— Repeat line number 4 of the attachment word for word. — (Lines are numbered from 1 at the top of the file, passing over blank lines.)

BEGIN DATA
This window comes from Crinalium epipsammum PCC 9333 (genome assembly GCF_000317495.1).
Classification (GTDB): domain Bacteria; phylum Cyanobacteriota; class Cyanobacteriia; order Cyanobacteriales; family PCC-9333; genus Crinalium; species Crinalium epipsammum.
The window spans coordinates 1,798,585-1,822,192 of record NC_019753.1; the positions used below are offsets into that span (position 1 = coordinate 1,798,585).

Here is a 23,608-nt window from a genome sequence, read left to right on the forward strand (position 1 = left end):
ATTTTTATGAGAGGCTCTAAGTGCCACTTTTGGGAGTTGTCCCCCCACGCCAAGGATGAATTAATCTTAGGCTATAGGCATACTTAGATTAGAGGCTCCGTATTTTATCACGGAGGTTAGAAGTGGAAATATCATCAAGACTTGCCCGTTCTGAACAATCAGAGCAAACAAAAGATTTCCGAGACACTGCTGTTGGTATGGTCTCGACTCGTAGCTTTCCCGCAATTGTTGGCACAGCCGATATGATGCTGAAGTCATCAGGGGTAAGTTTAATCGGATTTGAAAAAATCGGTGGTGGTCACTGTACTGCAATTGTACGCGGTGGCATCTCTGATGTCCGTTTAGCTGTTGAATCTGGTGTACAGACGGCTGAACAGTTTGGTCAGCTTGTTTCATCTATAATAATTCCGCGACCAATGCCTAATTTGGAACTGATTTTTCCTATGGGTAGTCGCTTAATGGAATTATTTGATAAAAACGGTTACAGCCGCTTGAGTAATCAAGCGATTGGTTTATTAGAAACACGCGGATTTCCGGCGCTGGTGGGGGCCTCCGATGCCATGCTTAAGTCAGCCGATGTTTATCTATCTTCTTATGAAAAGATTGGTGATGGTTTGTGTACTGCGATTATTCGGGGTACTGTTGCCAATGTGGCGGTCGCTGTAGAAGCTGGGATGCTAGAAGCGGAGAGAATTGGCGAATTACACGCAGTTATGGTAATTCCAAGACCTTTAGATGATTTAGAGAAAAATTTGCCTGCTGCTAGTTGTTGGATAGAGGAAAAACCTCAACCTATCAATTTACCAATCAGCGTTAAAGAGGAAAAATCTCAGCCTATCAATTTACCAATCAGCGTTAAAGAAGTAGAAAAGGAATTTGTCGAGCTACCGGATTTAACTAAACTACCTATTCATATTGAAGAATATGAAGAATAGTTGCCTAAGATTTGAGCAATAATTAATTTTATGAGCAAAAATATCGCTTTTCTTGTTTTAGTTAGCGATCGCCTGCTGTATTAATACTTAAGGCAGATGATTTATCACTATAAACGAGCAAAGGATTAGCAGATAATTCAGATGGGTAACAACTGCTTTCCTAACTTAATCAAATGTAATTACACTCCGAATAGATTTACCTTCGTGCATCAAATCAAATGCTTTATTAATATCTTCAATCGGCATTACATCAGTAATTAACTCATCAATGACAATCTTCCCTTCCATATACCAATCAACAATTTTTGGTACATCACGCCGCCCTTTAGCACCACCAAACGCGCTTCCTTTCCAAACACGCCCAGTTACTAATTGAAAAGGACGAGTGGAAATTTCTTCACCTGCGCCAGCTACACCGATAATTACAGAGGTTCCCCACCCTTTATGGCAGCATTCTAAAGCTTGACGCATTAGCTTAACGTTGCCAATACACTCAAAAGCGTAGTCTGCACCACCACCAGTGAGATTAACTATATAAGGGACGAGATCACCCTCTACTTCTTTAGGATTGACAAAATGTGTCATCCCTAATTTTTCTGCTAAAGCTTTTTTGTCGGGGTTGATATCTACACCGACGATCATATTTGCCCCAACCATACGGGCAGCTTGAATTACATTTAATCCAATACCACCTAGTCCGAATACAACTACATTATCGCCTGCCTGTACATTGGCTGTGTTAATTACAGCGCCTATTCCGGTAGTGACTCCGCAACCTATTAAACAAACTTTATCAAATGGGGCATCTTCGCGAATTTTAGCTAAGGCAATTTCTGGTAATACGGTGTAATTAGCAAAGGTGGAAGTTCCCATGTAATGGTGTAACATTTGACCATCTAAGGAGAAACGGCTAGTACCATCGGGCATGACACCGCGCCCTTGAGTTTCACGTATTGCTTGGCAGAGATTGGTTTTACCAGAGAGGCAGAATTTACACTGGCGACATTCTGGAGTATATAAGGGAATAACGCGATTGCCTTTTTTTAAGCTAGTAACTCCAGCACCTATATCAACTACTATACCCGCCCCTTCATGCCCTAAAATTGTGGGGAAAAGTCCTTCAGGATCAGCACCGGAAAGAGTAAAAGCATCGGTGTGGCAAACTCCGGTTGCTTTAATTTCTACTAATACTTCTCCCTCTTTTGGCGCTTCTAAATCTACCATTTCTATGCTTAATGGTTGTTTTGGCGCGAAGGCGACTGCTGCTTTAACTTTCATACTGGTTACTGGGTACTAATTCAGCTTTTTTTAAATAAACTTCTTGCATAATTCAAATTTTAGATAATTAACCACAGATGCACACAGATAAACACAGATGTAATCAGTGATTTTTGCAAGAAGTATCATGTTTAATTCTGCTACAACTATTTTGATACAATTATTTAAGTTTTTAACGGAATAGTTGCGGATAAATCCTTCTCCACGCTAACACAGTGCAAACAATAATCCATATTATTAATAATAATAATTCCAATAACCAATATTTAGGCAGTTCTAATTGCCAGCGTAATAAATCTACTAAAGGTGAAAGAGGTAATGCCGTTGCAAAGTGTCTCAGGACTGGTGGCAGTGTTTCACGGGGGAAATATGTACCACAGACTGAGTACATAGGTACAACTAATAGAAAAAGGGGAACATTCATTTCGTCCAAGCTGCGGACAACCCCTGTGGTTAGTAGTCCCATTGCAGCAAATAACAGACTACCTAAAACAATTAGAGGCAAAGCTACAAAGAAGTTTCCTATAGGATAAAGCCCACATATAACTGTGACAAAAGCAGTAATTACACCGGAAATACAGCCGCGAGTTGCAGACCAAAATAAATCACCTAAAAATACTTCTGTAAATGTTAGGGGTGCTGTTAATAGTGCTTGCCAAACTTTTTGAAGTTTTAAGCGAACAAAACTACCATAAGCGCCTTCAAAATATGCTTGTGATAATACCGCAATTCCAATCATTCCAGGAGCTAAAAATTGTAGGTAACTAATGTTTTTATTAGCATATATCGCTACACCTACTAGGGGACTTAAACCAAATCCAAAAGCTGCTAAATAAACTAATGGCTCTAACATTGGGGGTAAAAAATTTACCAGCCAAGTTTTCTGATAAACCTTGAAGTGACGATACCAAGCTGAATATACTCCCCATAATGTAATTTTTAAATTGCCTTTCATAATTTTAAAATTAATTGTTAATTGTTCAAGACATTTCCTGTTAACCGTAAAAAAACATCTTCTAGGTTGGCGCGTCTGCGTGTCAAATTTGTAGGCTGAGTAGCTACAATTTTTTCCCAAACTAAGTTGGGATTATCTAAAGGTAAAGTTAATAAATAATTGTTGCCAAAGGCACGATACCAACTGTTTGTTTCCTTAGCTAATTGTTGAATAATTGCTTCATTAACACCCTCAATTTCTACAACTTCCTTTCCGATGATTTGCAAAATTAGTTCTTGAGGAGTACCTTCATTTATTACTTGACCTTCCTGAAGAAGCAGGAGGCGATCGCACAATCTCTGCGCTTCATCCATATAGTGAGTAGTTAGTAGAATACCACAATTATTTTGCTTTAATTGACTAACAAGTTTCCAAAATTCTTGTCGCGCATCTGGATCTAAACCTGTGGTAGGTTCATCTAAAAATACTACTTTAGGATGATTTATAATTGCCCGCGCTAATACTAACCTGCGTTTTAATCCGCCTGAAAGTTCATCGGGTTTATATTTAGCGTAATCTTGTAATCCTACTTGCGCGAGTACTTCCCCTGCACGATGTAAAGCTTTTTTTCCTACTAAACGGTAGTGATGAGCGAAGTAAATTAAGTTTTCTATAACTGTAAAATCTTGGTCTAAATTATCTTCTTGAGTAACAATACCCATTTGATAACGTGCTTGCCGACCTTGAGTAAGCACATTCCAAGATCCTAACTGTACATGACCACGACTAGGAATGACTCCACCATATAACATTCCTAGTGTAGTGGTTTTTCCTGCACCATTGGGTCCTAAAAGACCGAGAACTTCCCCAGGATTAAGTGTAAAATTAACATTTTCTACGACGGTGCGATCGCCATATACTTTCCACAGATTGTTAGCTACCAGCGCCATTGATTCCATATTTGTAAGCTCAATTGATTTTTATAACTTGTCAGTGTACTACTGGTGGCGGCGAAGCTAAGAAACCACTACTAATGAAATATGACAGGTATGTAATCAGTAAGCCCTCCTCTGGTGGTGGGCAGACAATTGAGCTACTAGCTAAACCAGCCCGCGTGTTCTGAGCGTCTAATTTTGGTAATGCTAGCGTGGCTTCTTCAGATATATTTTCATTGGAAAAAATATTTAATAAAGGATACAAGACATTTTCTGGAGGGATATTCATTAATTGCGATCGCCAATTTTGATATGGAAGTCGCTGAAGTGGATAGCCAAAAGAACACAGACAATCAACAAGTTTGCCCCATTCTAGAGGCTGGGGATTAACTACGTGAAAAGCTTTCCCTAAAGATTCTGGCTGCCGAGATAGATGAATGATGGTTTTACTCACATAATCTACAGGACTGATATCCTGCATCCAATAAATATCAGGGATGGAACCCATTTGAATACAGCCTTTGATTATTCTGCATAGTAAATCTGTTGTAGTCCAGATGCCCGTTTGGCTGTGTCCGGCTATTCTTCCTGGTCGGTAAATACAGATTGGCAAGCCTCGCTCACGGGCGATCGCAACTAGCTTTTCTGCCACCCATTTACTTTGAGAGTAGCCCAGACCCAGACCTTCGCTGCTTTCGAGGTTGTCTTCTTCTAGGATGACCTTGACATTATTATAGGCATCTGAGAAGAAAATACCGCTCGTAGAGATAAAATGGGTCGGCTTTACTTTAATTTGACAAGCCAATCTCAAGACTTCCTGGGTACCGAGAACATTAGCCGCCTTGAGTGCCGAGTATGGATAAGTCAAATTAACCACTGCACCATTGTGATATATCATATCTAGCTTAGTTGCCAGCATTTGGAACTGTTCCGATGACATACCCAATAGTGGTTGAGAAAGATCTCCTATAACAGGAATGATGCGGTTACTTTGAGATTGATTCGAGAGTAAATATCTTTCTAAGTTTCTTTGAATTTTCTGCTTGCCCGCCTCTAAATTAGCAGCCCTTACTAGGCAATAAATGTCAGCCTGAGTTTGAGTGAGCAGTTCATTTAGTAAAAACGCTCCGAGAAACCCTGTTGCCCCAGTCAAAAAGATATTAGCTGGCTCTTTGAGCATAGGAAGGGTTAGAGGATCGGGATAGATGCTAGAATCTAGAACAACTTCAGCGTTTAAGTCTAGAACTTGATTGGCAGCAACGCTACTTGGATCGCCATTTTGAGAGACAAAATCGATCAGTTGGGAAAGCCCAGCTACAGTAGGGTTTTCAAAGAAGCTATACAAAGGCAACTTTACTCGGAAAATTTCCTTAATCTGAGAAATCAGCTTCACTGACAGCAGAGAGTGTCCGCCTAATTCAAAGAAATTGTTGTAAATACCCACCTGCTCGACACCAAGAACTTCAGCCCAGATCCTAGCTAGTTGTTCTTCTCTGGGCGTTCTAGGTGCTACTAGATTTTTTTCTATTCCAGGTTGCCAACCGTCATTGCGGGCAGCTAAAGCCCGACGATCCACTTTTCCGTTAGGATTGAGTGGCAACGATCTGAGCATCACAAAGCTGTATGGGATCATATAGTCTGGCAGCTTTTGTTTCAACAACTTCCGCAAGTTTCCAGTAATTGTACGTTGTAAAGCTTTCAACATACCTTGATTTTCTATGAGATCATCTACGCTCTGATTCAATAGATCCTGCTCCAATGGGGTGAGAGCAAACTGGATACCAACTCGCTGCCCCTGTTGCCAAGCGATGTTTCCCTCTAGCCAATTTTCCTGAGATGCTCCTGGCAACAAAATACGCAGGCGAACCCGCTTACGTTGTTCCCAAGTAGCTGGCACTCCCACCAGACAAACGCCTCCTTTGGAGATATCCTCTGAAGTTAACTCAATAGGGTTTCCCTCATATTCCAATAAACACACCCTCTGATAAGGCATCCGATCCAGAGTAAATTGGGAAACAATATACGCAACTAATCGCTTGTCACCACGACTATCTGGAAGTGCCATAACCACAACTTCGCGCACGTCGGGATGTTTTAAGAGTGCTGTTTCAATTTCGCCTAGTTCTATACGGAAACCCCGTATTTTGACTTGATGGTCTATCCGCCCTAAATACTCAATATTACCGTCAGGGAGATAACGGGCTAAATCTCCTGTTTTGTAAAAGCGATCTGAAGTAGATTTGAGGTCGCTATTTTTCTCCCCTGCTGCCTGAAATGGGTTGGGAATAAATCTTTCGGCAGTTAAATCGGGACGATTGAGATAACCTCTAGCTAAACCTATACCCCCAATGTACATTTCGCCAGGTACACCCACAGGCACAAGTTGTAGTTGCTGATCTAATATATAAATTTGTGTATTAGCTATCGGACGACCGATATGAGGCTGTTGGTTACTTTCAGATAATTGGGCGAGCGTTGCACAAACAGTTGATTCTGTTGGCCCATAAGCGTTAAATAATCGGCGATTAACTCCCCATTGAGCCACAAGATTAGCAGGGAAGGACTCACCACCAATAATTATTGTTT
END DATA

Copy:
Here is a 23,608-nt window from a genome sequence, read left to right on the forward strand (position 1 = left end):